In a highly competitive sport where one misstep can be the difference between a gold medal around a neck or a red target on a back, they fell victim to the culture of silence. Hidden in the locked rooms of the arena is a fertile breeding ground for powerful men to take advantage of vulnerable girls.
After the moving accounts delivered in that courthouse, it is now nearly impossible to brush off the gravity of the situation. Michigan State learned that the hard way.
Longtime university president Lou Anna Simon stepped down Wednesday night after the state’s House of Representatives put pressure on the school’s Board of Trustees. Athletic director Mark Hollis did the same Friday morning, after he learned of a forthcoming report from ESPN’s Outside the Lines that uncovered a disturbing pattern of sexual abuse and insidious denial in his athletic department. Based on its contents, football coach Mark Dantonio and men’s basketball coach Tom Izzo could also potentially be implicated in the far-reaching scandal.
That might not even be the end of the ramifications for the university, particularly after its Board of Trustees’ insultingly brazen response to Nassar’s sentencing hearing. Last Tuesday, vice chairman Joel Ferguson claimed that, “There’s so many more things going on at the university than just this Nassar thing,” before the whole board apologized for its “collective inaction” Friday.
Due to rising public outrage over its part in enabling Nassar, the United States Olympic Committee demanded that the entire board of directors of USA Gymnastics resign. Friday, they complied. Michigan State’s board may yet be forced to follow suit.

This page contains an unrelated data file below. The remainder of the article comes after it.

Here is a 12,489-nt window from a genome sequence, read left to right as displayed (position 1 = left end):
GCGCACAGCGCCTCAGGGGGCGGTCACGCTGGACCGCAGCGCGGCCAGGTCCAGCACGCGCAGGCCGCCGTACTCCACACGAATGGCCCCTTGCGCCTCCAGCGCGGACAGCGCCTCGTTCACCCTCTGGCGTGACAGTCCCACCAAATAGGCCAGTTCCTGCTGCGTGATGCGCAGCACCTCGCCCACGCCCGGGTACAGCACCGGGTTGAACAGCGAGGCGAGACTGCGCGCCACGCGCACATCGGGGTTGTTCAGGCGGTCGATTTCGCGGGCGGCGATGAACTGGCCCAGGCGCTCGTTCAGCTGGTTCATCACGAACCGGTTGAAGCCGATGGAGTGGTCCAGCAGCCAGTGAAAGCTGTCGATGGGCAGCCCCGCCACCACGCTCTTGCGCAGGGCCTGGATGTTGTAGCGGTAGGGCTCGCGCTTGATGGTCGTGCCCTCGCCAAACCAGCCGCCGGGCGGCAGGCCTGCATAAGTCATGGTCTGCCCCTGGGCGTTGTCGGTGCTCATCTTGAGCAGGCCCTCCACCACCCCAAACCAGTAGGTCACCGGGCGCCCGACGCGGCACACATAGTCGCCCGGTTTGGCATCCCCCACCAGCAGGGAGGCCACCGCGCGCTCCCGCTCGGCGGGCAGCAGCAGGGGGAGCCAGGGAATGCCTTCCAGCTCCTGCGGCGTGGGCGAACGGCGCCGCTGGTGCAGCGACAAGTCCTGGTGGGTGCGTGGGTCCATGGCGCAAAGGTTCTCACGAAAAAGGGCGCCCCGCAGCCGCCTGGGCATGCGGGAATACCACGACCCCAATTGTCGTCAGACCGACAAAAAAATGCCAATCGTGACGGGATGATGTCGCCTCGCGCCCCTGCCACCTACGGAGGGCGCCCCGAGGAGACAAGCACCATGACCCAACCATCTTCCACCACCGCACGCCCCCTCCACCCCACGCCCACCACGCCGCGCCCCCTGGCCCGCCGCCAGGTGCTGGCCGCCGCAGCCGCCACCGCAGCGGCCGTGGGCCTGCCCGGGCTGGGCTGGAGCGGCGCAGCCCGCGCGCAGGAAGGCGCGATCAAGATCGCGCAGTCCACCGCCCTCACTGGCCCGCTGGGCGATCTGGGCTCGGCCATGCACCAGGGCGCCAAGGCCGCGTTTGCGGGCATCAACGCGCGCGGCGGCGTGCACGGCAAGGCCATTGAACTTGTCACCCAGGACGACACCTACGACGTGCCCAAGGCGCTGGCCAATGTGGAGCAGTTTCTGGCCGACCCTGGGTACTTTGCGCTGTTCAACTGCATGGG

As encouraging as those developments are, there is still much work to be done to combat one of the most sinister epidemics in our society. If we are serious about addressing the havoc that sexual assault has wreaked across the country, then it’s time for the punishment to fit the crime.
Nassar isn’t the only one who deserves jail time. It’s time for his accomplices to face the same fate.
Michigan State covered up allegations of sexual abuse for three decades, the extent of which still isn’t fully known. University officials protected a criminal, and those individuals need to be held accountable for their actions.
Someday, they — whoever they are and however many there are — need to sit in that Ingham County courthouse and receive a sentence for the crimes they allowed to happen. That is the only way to send a message that this behavior will not be tolerated.
Because this isn’t just about Michigan State.
Aly Raisman, who won two Olympic gold medals for the United States as part of the “Fierce Five” in 2012 and the “Final Five” in 2016, said it best in her impact statement.
“My dream is that one day, everyone will know what the words ‘me too’ signify,” she said. “But they will be educated and able to protect themselves from predators like (Nassar), so that they will never, ever, ever have to say the words, ‘me too.’ ”
The culture of silence in sports has gone on for far too long.
Ashame can be reached at firstname.lastname@example.org or on Twitter @betelhem_ashame.